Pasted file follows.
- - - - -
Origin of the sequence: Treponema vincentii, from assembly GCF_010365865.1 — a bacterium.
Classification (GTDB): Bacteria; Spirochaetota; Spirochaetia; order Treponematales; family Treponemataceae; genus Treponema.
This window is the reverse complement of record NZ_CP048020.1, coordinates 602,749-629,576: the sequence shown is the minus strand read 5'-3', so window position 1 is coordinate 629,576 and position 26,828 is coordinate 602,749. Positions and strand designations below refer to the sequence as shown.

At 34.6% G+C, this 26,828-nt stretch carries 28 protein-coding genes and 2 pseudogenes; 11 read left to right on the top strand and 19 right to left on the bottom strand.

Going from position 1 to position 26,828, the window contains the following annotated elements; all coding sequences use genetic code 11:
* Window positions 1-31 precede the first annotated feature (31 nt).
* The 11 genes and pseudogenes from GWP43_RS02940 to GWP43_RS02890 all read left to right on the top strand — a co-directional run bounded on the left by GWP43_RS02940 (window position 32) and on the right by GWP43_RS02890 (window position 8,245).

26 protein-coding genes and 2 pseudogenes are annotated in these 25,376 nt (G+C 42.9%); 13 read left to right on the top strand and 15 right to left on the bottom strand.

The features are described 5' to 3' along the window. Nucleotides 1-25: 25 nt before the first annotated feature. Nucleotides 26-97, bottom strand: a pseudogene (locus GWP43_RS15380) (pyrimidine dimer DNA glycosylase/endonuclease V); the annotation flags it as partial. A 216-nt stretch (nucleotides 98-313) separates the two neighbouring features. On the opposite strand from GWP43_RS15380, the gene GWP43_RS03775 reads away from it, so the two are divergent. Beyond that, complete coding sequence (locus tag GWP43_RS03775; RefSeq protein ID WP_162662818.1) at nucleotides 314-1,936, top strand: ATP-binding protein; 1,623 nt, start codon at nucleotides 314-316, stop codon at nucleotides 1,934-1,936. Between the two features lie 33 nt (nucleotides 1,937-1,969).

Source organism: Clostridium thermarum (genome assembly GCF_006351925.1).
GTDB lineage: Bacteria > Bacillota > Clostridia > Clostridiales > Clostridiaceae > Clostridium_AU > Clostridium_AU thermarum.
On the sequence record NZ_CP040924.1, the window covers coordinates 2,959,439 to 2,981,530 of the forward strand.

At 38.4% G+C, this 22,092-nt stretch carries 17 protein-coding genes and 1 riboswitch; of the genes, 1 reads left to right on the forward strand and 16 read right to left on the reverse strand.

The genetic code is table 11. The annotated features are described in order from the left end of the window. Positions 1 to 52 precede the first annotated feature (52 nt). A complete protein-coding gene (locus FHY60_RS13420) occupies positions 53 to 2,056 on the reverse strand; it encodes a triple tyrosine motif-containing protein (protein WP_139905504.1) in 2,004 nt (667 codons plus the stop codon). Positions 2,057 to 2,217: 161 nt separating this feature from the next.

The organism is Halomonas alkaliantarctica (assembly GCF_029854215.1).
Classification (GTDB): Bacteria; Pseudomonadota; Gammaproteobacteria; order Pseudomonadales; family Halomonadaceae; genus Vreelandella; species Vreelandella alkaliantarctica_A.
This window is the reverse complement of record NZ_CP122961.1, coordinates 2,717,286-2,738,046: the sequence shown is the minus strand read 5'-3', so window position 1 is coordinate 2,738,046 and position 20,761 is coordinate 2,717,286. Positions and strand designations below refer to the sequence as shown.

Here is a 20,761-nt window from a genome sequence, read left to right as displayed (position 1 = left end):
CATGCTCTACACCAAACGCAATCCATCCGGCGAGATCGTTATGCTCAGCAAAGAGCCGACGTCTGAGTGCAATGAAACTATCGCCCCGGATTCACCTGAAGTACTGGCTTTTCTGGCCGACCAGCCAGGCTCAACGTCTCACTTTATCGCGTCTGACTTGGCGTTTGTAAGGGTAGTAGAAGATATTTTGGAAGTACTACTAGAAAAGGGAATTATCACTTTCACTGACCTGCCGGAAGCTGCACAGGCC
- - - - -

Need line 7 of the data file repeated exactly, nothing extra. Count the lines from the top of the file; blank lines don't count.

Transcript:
* The 11 genes and pseudogenes from GWP43_RS02940 to GWP43_RS02890 all read left to right on the top strand — a co-directional run bounded on the left by GWP43_RS02940 (window position 32) and on the right by GWP43_RS02890 (window position 8,245).